As a result of the release of this false information, the candidate lost the election. In addition to losing the election, his reputation was damaged, his good character was impugned, and he experienced humiliation, anxiety, nervousness, sadness, anger and regret over the incident, resulting in severe emotional pain and distress. The candidate suffered an emotional trauma which will continue to affect him for the rest of his life.

Plaintiff asserts that these facts give rise to a hybrid cause of action, I.E., an animal whose parents belong to different species. He contends that the damages emanating from the Commission's decision to disseminate the false information to the news media suggest resolution of the issues by resort to the law of defamation but that the Commission's actions leading up to that act indicate a solution based upon principles of negligence or strict liability in tort. We find no reason to assist in the delivery of this unusual creature; and in order to understand our reluctance to follow plaintiff's suggestion, a brief discussion of the law of defamation is desirable.

Under the common law, one who defamed another was held strictly liable to the party defamed regardless of the state of mind and prior knowledge of the defamer. SEE GERTZ v. ROBERT WELCH, INC., 418 U.S. 323, 41 L. Ed. 2d 789, 94 S. Ct. 2997 (1974). Intention, motive, or negligence of the defamer had nothing to do with the case. SEE 1 F. Harper & F. James, LAW OF TORTS 364 (1956).

[1, 2] Since 1964, however, it has been definitively established that the first and fourteenth amendments to the United States Constitution delimit a state's power to award damages for libel. NEW YORK TIMES CO. v. SULLIVAN, 376 U.S. 254, 11 L. Ed. 2d 686, 84 S. Ct. 710, 95 A.L.R.2d 1412 (1964). Since 1974 it has been the law of the land that a state may devise its own standard of liability for awarding damages to a private individual, other than a public official or public figure, who has been defamed, so long as that standard does not impose liability without fault. GERTZ v. ROBERT WELCH, INC., SUPRA. Thus, any attempt to award damages caused by a defamatory publication under a theory of strict liability would run afoul of the First and Fourteenth Amendments.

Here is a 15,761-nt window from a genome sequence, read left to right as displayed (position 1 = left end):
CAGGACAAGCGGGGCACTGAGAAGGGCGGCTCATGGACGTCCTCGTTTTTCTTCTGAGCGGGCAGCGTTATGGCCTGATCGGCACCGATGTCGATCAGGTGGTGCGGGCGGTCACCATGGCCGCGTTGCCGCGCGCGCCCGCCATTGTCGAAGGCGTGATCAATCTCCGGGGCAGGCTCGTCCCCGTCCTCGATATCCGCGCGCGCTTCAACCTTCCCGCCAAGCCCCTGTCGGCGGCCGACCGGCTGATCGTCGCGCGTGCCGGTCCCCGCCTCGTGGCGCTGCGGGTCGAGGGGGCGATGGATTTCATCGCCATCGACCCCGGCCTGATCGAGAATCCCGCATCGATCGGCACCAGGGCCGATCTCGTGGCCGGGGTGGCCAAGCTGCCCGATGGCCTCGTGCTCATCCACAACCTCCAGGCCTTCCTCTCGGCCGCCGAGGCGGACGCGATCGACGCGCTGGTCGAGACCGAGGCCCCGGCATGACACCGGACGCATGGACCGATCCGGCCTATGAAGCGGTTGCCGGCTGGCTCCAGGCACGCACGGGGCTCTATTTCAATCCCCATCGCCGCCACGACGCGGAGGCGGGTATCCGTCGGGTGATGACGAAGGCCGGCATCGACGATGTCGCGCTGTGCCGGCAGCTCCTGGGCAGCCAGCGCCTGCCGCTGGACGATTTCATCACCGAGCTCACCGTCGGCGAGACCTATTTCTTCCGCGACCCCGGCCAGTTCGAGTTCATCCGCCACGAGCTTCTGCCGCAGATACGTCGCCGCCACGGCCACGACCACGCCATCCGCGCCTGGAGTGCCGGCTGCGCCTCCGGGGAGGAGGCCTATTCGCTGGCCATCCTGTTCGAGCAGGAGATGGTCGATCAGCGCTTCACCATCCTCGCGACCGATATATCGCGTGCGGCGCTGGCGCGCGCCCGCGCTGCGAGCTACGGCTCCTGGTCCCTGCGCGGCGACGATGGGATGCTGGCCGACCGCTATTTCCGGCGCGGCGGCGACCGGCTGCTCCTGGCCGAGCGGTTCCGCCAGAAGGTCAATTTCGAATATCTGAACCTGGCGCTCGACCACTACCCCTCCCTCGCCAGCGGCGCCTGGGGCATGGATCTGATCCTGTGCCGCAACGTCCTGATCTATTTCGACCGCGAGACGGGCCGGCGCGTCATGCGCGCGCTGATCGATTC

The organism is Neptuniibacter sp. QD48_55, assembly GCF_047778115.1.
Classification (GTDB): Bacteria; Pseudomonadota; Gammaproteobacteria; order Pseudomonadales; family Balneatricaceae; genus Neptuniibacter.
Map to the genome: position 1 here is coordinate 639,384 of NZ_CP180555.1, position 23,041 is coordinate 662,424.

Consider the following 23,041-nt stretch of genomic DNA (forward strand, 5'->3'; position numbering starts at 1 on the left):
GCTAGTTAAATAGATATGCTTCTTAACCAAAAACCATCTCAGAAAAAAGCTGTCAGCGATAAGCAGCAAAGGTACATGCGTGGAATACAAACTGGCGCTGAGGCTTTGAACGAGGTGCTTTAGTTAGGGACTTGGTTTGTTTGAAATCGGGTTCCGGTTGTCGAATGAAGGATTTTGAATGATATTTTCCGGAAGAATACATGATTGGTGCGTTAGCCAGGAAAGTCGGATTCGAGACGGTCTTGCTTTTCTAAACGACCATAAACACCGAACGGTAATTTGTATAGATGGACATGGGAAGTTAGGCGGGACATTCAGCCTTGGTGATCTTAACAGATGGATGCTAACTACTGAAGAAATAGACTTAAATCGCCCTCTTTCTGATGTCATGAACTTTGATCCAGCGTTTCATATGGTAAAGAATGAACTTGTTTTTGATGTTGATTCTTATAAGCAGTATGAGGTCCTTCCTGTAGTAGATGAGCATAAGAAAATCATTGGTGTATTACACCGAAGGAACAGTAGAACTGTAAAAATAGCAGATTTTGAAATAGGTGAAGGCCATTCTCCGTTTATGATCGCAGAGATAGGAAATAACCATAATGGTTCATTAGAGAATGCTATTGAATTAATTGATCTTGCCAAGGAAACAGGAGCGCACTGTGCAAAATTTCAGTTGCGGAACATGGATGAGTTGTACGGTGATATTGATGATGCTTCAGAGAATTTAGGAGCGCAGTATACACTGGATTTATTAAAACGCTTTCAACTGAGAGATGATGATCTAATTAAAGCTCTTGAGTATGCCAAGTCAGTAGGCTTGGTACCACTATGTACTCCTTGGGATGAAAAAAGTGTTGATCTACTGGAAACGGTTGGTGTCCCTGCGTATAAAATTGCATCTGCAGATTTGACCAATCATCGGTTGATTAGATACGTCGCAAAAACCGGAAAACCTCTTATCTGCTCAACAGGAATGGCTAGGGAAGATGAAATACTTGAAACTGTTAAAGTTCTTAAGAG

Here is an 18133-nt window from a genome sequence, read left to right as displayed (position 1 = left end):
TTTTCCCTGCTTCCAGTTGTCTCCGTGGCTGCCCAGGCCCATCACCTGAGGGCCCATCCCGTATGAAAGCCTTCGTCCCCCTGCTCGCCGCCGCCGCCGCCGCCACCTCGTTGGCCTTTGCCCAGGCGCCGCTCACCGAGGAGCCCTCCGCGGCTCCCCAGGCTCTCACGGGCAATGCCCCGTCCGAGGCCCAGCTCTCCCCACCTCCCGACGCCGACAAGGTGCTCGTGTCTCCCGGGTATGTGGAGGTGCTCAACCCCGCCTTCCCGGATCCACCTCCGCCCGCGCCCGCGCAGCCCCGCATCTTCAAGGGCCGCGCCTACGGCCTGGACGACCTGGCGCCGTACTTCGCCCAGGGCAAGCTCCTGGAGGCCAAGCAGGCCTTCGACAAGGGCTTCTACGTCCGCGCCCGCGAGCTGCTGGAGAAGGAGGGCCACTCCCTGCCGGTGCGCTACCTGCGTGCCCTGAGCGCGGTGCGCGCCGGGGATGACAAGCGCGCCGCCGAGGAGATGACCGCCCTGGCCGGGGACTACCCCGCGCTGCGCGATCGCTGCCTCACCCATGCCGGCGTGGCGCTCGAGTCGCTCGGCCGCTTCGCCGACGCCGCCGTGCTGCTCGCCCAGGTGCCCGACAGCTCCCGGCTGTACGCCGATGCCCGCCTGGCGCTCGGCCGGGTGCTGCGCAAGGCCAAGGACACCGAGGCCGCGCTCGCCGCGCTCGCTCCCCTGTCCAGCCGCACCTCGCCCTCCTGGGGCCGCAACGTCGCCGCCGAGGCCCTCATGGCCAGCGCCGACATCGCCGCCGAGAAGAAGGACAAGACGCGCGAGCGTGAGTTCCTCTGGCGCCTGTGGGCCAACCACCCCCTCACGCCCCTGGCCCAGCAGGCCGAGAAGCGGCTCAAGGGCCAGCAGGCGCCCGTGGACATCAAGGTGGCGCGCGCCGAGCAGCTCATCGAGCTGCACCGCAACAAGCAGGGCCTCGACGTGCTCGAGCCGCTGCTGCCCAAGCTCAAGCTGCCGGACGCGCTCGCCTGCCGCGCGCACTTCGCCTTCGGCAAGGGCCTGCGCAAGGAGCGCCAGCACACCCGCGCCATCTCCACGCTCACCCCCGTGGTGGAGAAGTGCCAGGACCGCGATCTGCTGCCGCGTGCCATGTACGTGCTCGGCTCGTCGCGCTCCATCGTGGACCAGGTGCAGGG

Similarly, any attempt to award damages to a public official or a public figure caused by a defamatory publication based on a theory of simple negligence on the part of the defamer would also violate the constitutional limits on recovery for libel. NEW YORK TIMES CO. v. SULLIVAN, SUPRA; CURTIS PUBLISHING CO. v. BUTTS, 388 U.S. 130, 18 L. Ed. 2d 1094, 87 S. Ct. 1975 (1967). In this connection, we note a significant item of dictum in GERTZ v. ROBERT WELCH, INC., SUPRA at 344:

"An individual who decides to seek governmental office must accept certain necessary consequences of that involvement in public affairs. He runs the risk of closer public scrutiny than might otherwise be the case. And society's interest in the officers of government is not strictly limited to the formal discharge of official duties.

Mr. Sidor insists, however, that he should be allowed to plead and prove negligence and strict liability independently of any claim of defamation. He misconceives the nature of the injury inflicted upon him. He would have sustained no damages whatsoever but for the republication of the defamatory statements by local news media. In turn, of course, those media would not have published except for the information provided to them through the Public Disclosure Commission. That false information assaulted his good name and reputation in the community and tended to deprive him of the benefit of public confidence. By definition, that is the tort of defamation. PURVIS v. BREMER'S, INC., 54 Wn.2d 743, 344 P.2d 705 (1959). All actual damages alleged are recoverable through actionable defamation if the defendants are not privileged. FARRAR v. TRIBUNE PUBLISHING CO., 57 Wn.2d 549, 358 P.2d 792 (1961).

Notwithstanding the dual propositions that plaintiff's injuries resulted from but a single transaction by defendants and that all damages may be recovered through a defamation action, Mr. Sidor directs our attention to BRINK v. GRIFFITH, 65 Wn.2d 253, 396 P.2d 793 (1964) and to a note on that opinion in 41 Wash. L. Rev. 370 (1966). He asserts both suggest that if the trier of fact is cautioned to segregate damages, a plaintiff may combine, in a single suit, separate claims for invasion of privacy, intentional infliction of mental distress, and defamation, all arising out of a single transaction by a defendant.